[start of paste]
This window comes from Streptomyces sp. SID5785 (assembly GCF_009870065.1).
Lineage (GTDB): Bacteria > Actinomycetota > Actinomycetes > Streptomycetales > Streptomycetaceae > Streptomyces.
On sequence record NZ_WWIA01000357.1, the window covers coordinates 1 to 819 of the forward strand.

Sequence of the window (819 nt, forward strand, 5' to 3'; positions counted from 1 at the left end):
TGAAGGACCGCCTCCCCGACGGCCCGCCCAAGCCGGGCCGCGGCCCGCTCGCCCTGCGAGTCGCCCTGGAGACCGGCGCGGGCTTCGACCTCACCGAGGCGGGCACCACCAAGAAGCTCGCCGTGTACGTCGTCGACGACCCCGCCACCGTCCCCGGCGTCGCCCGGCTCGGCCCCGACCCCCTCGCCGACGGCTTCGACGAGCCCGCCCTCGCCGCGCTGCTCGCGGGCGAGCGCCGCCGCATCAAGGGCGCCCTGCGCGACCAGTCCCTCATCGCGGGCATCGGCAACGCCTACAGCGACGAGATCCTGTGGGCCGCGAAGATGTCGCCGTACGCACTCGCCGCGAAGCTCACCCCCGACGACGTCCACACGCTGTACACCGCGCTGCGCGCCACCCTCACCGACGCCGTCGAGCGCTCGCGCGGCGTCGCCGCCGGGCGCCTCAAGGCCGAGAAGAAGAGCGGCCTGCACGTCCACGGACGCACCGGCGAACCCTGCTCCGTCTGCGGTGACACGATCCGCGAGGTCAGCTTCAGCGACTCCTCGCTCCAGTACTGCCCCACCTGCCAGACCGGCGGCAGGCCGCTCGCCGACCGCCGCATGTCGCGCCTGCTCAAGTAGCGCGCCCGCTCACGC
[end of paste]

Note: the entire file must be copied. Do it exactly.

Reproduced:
This window comes from Streptomyces sp. SID5785 (assembly GCF_009870065.1).
Lineage (GTDB): Bacteria > Actinomycetota > Actinomycetes > Streptomycetales > Streptomycetaceae > Streptomyces.
On sequence record NZ_WWIA01000357.1, the window covers coordinates 1 to 819 of the forward strand.

Sequence of the window (819 nt, forward strand, 5' to 3'; positions counted from 1 at the left end):
TGAAGGACCGCCTCCCCGACGGCCCGCCCAAGCCGGGCCGCGGCCCGCTCGCCCTGCGAGTCGCCCTGGAGACCGGCGCGGGCTTCGACCTCACCGAGGCGGGCACCACCAAGAAGCTCGCCGTGTACGTCGTCGACGACCCCGCCACCGTCCCCGGCGTCGCCCGGCTCGGCCCCGACCCCCTCGCCGACGGCTTCGACGAGCCCGCCCTCGCCGCGCTGCTCGCGGGCGAGCGCCGCCGCATCAAGGGCGCCCTGCGCGACCAGTCCCTCATCGCGGGCATCGGCAACGCCTACAGCGACGAGATCCTGTGGGCCGCGAAGATGTCGCCGTACGCACTCGCCGCGAAGCTCACCCCCGACGACGTCCACACGCTGTACACCGCGCTGCGCGCCACCCTCACCGACGCCGTCGAGCGCTCGCGCGGCGTCGCCGCCGGGCGCCTCAAGGCCGAGAAGAAGAGCGGCCTGCACGTCCACGGACGCACCGGCGAACCCTGCTCCGTCTGCGGTGACACGATCCGCGAGGTCAGCTTCAGCGACTCCTCGCTCCAGTACTGCCCCACCTGCCAGACCGGCGGCAGGCCGCTCGCCGACCGCCGCATGTCGCGCCTGCTCAAGTAGCGCGCCCGCTCACGC